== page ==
26th May 2018
Ireland’s premier public carp water, the famous Lough in Cork City, was recently (May 2018) hit by an outbreak of Carp Edema Virus (CEV) causing mass mortalities with almost 900 carp confirmed dead. A similar outbreak has also caused almost 300 carp to die at a nearby private carp fishery, Belvelly Lake near Cobh. These figures constitute essentially the entire stock of both lakes and the loss to Irish carp scene and coarse angling in general is huge.
On the weekend of 28-29th April, several carp (4-5) were observed by local anglers to be acting unusual in the Lough. The fish appeared to have some form of infection resembling low level fungal growths. Fungal or bacterial infections whilst not common do occasionally occur in carp populations, especially in the spring period. However, within a matter of 24 hours some 150-200 (estimated) carp were seen to be acting lethargic, with some up near the surface and most grouping up in the margins of the urban public amenity. Initially, local anglers presumed this behaviour and evident stress to be related to a water quality issue, as has happened several times in recent years at the lake.
In the following few days more and more fish began to act extremely lethargic despite strong winds, favourable weather conditions and reasonably good oxygen levels. On Thursday 3rd May many hundreds of carp were visibly covered in white patches resembling fungal infections and lethargy was so extreme that fish could be easily netted or lifted by hand out of the lake margins. Initially, some local anglers feared the infection to be “white spot” (a parasitic infection, aka Ichthyophthirius multifilius). Inland Fisheries Ireland (Macroom) were notified of the situation immediately and staff were on the scene within two hours. Urgent calls were made by members of the Cork Carp Anglers Club from the lake on Thursday afternoon to the Fish Health Unit of the Marine Institute (MI), the national reference laboratory for finfish diseases and the competent authority for fish health regulations in Ireland. Emergency health tests were fast-tracked and early the next morning five moribund (clearly dying) carp ranging from 10-12lb were captured by IFI staff and Cork Carp Anglers club members and sent alive to the MI in Galway for testing. All angling and water-based activities were suspended indefinitely on the Lough with many other commercial and club carp waters across the country (including Northern Ireland) quickly following suit, closing on a precautionary basis.
On the evening of Thursday 3rd May the first casualties were recorded, with two carp c. 10lb dying. The next day, ten carp were removed dead, including one fish which had clearly been dead for several days. Saturday 5th saw a further 55 dead carp removed by IFI staff. By the 10th May this figure had reached 450 carp and at the time of going to press (May 26th) the official number removed by IFI staff exceeds 850.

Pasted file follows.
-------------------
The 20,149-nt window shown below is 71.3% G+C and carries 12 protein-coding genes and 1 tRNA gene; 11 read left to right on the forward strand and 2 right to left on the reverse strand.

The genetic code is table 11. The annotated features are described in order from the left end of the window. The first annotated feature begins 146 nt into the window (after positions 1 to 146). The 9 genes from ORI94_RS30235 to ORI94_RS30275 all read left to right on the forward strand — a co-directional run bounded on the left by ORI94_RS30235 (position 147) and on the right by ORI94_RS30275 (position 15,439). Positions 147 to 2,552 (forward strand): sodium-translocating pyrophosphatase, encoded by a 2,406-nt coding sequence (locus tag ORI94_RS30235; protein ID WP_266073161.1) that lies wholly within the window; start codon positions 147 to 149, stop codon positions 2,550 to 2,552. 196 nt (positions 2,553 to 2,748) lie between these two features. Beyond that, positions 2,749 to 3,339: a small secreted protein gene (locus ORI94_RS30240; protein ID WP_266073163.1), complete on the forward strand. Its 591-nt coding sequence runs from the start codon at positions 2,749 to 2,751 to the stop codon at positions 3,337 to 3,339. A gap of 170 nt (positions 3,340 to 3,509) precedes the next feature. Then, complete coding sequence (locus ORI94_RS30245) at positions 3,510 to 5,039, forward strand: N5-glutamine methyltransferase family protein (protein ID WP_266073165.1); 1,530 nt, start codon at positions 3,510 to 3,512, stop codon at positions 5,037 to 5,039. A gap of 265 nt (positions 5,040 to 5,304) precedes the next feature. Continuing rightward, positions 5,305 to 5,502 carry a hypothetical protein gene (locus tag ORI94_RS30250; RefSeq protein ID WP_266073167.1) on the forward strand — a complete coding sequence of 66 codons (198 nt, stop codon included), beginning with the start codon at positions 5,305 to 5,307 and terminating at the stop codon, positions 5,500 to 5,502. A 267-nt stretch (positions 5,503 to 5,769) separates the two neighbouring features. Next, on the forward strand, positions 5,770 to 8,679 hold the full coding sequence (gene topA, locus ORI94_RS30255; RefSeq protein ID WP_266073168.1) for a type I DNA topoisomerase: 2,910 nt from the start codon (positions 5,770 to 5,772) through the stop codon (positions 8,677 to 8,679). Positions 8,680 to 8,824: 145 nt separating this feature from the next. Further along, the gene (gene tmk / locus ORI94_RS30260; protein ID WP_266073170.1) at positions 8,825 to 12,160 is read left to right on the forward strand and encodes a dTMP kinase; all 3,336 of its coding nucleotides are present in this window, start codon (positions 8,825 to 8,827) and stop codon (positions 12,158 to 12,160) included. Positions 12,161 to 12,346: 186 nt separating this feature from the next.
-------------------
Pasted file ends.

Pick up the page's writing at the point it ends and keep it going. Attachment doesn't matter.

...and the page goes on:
In Belvelly Lake, similar symptoms (lethargic fish near the surface, unresponsive in the margins, covered in excess mucus and white fungal-like growths) were noticed on the 3rd May and the first few casualties occurred on Friday 4th. Live carp were sent for disease testing on the 8th May. Although the rate of infection/mortality observed was certainly lower than that of the Lough, at the time of publication some 270 carp have been removed dead from the fishery. Again, as with the Lough, this essentially equates to the entire stock of carp in the lake. No other fish species in the Lough (rudd, perch, gudgeon, eels) or Belvelly (tench, perch, eels, sticklebacks) died during the outbreak.
Marine Institute fish health experts confirmed that all samples were negative for Koi Herpes Virus before obtaining a positive result for Carp Edema Virus (CEV) in all samples on Thursday 10th. CEV is a poxvirus, originating in the koi carp industry which has begun to spread to wild carp populations in recent years. The virus suppresses the immune system of the fish and encourages secondary bacterial, fungal and or parasitic infections. Indeed, the carp in both the Cork outbreaks were found to have excessive ectoparasite loads (Trichonid species) as well as fungal infections. CEV also causes severe damage to gill cells & filaments and infected fish invariably die of suffocation (anoxia).